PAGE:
Churches and other religious groups should “keep up” with public opinion on same-sex marriage, Britain’s Equalities Minister has said.
In an interview with Sky News’s Sophy Ridge on Sunday programme, Justine Greening, who is also Education Secretary, described same-sex marriage as a “massive step forward for the better” and called for major faiths to “keep up with modern attitudes”.
“It is important that the church, in a way, keeps up and is part of a modern country,” she said.
“I wouldn’t prescribe to them how they should deal with that but I do think we’re living in a country where people broadly recognise that attitudes are in a different place now to where they were many, many years ago.
“We have allowed same-sex marriage, that’s a massive step forward for the better. And for me, I think people do want to see our major faiths keep up with modern attitudes.”
Her comments will be a cause of concern to faith leaders who are increasingly wary that the government’s “equalities” agenda may lead to a crackdown on religious freedom.
Earlier this year, Dame Louise Casey, a senior government advisor on integration, told a Commons select committee it is “not OK for Catholic schools to be homophobic and anti-gay marriage,” adding: “I have a problem with the expression of religious conservatism because I think often it can be anti-equalities.”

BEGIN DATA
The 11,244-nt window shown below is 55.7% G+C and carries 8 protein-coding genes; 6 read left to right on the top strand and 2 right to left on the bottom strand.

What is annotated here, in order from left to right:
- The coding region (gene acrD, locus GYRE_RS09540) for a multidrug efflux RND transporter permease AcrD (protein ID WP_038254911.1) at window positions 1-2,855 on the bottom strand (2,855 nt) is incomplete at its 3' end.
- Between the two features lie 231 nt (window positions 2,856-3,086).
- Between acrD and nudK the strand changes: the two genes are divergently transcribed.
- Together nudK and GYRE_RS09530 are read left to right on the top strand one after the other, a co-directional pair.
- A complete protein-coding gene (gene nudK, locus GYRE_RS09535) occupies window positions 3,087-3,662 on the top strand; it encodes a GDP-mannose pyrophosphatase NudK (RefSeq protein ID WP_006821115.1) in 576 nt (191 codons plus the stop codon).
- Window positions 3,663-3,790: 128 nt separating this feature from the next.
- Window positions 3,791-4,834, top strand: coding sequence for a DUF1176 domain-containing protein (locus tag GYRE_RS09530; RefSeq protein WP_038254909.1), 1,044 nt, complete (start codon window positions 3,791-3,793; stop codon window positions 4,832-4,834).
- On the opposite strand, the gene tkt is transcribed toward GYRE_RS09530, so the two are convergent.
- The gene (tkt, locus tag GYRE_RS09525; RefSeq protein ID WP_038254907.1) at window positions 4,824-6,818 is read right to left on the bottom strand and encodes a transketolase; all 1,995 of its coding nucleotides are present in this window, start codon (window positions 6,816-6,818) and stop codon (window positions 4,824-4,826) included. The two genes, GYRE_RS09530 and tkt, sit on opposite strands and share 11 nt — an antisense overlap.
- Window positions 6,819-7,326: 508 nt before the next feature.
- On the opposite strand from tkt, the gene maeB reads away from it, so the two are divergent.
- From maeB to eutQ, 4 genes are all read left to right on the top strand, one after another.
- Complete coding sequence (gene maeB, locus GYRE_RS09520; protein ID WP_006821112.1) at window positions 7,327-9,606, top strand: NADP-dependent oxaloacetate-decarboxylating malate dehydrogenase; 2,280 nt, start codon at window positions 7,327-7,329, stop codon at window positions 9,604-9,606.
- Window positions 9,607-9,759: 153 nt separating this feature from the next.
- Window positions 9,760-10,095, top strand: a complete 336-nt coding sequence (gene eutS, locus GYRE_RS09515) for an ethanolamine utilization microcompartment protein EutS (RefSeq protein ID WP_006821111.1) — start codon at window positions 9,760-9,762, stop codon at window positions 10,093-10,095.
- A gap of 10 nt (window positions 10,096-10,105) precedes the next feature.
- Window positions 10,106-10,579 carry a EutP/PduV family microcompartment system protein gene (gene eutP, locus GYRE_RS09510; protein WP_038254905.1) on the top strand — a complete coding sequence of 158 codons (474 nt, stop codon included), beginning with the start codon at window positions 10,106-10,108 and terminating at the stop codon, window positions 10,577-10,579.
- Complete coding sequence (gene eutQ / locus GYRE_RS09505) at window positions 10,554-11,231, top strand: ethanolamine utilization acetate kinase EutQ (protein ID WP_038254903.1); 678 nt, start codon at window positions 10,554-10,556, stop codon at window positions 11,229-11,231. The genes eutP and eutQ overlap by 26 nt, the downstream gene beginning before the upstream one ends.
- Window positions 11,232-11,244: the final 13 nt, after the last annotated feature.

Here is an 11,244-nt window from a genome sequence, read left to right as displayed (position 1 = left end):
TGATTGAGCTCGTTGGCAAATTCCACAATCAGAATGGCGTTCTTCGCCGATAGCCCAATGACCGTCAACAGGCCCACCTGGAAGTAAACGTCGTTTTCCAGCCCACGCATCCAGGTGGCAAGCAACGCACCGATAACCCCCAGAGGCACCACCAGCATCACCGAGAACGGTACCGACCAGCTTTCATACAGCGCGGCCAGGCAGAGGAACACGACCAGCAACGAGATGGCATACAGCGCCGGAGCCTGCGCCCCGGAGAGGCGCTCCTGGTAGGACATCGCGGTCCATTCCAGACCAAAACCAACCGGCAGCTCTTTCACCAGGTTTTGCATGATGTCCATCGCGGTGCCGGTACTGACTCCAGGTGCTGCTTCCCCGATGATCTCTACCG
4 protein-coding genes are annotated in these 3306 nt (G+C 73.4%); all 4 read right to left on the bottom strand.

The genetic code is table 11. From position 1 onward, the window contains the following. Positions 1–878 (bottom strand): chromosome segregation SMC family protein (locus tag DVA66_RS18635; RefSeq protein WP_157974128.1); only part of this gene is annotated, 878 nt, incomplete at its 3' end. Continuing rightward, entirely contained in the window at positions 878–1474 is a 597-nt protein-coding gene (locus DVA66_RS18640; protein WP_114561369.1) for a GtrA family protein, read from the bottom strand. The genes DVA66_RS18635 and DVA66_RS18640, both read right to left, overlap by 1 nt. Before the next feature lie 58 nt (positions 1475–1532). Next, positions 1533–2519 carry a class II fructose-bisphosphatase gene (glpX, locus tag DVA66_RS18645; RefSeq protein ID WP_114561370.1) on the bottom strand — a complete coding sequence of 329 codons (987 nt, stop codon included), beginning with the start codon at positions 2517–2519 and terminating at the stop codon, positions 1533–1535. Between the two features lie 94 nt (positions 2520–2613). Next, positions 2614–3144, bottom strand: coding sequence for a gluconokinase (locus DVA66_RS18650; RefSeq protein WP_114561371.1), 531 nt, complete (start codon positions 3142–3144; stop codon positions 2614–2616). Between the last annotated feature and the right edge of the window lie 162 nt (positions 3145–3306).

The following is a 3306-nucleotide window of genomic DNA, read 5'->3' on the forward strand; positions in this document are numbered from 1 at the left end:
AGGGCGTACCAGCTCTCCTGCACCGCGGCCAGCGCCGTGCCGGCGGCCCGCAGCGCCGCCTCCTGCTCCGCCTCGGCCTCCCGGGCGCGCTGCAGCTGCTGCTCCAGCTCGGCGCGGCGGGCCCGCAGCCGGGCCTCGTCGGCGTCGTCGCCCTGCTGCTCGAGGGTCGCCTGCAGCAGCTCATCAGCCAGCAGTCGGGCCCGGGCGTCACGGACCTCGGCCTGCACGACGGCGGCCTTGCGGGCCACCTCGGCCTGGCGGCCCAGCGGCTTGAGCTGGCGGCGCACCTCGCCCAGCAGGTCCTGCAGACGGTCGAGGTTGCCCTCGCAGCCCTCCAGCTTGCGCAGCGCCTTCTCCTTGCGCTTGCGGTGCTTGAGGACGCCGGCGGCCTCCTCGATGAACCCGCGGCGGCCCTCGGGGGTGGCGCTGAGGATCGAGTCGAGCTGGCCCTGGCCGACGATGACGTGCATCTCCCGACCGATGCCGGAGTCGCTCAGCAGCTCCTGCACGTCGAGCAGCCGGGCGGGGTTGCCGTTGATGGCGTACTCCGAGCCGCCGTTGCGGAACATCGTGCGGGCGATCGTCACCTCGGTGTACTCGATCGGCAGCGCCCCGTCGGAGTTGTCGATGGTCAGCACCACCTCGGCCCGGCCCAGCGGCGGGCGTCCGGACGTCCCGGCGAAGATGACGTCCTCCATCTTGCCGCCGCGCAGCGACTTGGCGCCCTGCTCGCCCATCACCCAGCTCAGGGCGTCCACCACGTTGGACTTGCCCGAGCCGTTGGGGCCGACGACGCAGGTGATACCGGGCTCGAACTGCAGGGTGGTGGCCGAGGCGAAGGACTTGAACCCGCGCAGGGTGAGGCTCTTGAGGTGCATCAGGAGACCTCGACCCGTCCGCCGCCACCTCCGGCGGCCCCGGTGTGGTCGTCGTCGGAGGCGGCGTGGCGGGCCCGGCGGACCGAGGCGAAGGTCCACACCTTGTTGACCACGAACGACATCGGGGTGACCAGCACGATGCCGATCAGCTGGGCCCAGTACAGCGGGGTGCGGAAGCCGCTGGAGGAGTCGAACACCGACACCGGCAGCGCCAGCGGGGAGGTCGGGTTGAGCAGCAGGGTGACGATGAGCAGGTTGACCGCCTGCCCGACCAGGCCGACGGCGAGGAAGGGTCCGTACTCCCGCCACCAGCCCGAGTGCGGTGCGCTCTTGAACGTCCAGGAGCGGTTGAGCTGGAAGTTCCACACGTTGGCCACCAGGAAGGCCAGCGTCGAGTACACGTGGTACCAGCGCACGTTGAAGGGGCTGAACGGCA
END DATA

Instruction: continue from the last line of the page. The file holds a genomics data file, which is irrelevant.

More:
Bishop Philip Egan of Portsmouth warned that any restrictions on Catholic schools passing on the Church’s moral teachings would be worthy of George Orwell’s Nineteen Eighty-Four, adding that discussing sexual morality in modern Britain was like trying to argue with an alcoholic.
“After a while, they won’t argue with you on grounds of reason, they just become furious and respond that way. There is something in our culture increasingly like that.”
Bishop Mark Davies of Shrewsbury added that Britain’s Christian heritage shaped the country’s values. “These values would be undermined if an ‘equalities agenda’ in schools became the vehicle for an increasing intolerance of Christian teaching,” the bishop said.
“Strangely, it is the historic teachings of Christianity and the Christian vision of marriage which might be in need of toleration,” he added.
This page is available to subscribers. Click here to sign in or get access.